From Boston Brahmin to Boston Common: Political Change in Massachusett
From Boston Brahmin to Boston Common:
The Wave of Change in Massachusetts Politics
Massachusetts has always been known for its politics. From the days of John Hancock and John Adams to the Kennedy Compound and failed Dukakis presidential campaign, the Bay State is, has been, and always will be a hotbed of political activism. But that does not mean that Massachusetts has a vibrant two party system.
If anything can be said about Massachusetts, it is that the state and its voters are certainly lop-sided towards one party. Massachusetts currently has Democrats filling all of their US House and US Senate Seats, as well as a 138 of 160 State House seats, and 33 of 40 State Senate seats. The only state-wide office held not held by the Democrats is the Governor’s seat, which is set to be widely contested next year with 7 candidates lining up to face “incumbent” acting Gov. Jane Swift.
In the old days however, the story wasn’t exactly the same. For practically every year before 1928, Massachusetts overwhelming voted Republican. In fact, the first Republican floor leader in the US Senate was Henry Cabot Lodge, Sr., from Massachusetts. Many of the famous Massachusetts politicians that rose to power before world war two were Republicans, including President Calvin Coolidge, who before moving on to Vice President and President, was the Governor of Massachusetts.
Somewhat like today’s climate in the state, Massachusetts at that time was also dominated by one party. It just happened to be the Republicans rather than the Democrats. Before Franklin Roosevelt, the Democrats were largely the party of the Southern whites farmers who were ideologically different than the Northern white businessmen that dominated politics and voted largely Republican.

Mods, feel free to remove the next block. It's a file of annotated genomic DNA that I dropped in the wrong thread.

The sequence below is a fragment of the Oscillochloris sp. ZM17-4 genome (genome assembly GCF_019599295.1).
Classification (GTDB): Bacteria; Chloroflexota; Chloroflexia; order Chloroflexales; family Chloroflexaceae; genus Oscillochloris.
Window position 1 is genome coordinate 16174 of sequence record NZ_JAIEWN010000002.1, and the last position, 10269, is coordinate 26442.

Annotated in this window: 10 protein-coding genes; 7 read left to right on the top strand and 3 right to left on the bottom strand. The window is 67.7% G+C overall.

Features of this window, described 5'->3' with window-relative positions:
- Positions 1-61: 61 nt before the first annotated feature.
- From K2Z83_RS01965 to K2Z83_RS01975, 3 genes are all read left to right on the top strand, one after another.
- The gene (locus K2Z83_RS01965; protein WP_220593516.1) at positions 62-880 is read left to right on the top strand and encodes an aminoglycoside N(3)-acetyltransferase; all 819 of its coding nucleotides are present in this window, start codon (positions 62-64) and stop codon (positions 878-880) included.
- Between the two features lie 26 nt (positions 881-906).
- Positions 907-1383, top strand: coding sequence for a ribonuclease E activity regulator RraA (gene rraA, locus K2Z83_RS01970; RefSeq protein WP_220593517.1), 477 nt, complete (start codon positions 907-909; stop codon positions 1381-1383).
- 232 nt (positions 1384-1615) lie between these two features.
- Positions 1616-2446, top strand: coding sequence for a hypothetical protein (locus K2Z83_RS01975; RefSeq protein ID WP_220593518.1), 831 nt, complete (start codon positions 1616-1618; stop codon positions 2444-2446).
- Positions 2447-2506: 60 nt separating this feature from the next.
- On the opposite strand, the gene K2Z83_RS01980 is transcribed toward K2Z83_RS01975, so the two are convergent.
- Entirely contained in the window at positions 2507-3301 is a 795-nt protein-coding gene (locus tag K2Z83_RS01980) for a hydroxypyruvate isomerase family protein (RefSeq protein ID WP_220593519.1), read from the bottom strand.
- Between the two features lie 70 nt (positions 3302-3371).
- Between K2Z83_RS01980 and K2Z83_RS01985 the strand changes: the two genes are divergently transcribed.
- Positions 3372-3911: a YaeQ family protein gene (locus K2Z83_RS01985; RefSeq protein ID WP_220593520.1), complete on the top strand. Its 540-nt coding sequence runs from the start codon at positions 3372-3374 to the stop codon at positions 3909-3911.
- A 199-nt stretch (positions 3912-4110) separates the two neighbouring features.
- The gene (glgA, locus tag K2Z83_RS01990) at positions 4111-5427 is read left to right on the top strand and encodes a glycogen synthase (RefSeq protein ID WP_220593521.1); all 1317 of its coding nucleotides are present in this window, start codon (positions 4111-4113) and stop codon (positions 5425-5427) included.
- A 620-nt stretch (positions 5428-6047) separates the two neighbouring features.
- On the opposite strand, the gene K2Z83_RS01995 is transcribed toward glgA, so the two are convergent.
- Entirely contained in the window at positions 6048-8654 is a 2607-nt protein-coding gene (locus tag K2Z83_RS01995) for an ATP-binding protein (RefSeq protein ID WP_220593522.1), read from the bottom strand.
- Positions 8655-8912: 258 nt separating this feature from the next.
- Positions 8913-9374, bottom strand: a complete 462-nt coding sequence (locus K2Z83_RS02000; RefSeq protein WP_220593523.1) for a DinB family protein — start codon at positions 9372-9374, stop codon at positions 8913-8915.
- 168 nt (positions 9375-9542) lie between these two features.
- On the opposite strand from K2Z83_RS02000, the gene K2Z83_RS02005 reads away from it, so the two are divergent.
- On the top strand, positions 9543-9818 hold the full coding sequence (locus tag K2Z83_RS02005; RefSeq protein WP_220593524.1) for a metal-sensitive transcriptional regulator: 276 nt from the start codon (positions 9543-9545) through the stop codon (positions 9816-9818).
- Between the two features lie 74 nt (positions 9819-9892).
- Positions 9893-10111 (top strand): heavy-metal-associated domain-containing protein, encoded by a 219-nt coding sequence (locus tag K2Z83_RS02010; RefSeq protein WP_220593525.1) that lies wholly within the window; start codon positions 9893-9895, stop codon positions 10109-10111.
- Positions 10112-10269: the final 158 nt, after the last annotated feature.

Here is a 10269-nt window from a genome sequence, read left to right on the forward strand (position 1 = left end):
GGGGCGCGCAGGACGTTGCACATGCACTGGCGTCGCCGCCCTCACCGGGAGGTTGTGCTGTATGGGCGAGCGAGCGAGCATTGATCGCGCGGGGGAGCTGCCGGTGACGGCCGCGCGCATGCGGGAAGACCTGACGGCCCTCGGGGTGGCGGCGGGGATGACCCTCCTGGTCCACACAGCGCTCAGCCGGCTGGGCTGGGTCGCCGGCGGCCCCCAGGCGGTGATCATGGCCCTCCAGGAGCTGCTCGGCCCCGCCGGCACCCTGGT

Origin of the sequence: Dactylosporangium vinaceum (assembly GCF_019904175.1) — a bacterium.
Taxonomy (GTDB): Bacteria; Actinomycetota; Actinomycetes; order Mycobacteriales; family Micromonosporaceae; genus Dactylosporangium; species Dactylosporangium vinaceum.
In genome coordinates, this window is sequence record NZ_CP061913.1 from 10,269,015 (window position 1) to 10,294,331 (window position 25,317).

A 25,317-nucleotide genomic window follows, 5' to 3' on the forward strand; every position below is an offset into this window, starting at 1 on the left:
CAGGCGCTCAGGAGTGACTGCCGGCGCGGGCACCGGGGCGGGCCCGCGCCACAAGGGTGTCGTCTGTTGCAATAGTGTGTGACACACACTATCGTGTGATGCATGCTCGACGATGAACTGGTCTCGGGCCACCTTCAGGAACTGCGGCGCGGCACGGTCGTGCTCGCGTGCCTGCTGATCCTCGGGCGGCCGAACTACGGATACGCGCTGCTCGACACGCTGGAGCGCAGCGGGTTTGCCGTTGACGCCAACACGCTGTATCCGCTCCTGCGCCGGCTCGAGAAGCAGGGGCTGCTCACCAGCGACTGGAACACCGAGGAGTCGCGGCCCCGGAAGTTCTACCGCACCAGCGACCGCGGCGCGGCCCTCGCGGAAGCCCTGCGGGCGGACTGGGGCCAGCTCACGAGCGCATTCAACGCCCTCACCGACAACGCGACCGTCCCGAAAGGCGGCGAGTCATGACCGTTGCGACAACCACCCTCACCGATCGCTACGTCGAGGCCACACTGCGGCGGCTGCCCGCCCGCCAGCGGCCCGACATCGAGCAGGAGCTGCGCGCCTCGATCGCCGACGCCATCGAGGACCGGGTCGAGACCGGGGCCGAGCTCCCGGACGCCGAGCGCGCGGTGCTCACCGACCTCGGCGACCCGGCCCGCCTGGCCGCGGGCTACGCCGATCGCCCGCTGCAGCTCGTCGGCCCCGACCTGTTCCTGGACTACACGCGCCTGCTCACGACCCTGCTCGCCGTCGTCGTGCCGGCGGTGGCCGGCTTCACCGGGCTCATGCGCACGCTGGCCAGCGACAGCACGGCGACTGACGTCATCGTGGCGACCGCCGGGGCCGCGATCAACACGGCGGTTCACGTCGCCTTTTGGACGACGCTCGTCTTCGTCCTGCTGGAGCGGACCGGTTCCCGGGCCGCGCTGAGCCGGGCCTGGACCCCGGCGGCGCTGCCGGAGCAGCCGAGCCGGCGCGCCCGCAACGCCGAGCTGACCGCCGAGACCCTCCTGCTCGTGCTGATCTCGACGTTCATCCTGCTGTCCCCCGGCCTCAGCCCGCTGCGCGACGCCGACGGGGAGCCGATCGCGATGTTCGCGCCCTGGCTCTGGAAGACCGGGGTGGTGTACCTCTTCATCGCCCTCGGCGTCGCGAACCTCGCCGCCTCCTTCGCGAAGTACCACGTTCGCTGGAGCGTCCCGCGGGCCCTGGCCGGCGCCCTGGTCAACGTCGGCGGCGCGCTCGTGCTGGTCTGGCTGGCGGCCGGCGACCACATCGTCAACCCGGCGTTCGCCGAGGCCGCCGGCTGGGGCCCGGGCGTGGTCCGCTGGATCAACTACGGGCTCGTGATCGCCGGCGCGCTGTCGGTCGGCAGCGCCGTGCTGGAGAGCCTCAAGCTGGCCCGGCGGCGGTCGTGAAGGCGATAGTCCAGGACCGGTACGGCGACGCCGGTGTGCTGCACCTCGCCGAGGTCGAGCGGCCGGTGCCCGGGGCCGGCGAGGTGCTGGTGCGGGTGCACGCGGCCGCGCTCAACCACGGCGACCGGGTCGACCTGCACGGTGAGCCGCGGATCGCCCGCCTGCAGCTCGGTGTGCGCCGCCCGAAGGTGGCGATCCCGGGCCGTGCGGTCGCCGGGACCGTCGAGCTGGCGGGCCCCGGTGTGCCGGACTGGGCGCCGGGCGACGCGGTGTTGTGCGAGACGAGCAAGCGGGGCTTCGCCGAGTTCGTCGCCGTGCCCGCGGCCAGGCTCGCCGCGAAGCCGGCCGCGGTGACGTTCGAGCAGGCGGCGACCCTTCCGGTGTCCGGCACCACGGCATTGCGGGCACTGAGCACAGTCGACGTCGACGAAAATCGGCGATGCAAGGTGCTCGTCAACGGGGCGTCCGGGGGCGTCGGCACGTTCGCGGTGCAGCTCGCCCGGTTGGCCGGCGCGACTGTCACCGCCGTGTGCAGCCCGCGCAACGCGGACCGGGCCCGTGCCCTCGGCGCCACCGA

It is the party switch that is the most interesting and the most available to analyzing. There most certainly was a switch somewhere between the roaring twenties and the great depression, but it not necessarily had everything to do with the money in people’s pockets. The reasons for it are to be further explained.
The Industrial Revolution in Massachusetts
In Massachusetts during the 1880’s and 1890’s, as in almost every other part of the country, immigrants were arriving at unprecedented levels. Especially in Boston, but in other communities like Lowell, Brockton, Worcester, and Springfield, the demographic of people was slowly making an abrupt change.
While these outsiders continued to poor into the urban centers, they posed no threat to the power that the elite, such as the Boston Brahmins, held over the commoners. The immigrants were forced to work extensive hours, many times could not speak English, had limited experience with voting, and furthermore had little interest in the elite candidates that were running.
Thus, the power of the wealthy continued to reign in the state. Staunch conservatives that held only pro-business ideologies came into office on swells of support. The state representative and senate seats were filled to the brim with Republicans, much in the way they are filled with Democrats today.
This is most evident in the rise of Coolidge in the Bay State. Coolidge’s laissez-faire beliefs and elite ideas personified the Massachusetts political scene at the time.
Slowly, however, this system began to fade. As unions grew, working immigrants became acquainted with a new idea: leisure time. As work hours were slashed from 12 to 10 even down to a reasonable 8, the newcomers were slowly becoming allowed to take some time to evaluate what they had been working so hard for.
Unions: A rise to power
As Unions began to grow amongst the factory workers in the cities, a new sentiment began to grow through the huddled masses. The idea of self-determination began to slowly enter the minds of the workers who were seeing successes on the picket lines.
As the new immigrants (who at this time may even have been second-generation Americans), began to learn more about the freedoms the US offered, political thoughts started to swirl in their heads, albeit minute ones.
With a new generation born in America by the nineteen-teen’s, a new sense of participation began to be felt in the urban centers the common people were beginning to dominate. As numbers had risen and risen, new communities of ethnic groups were rising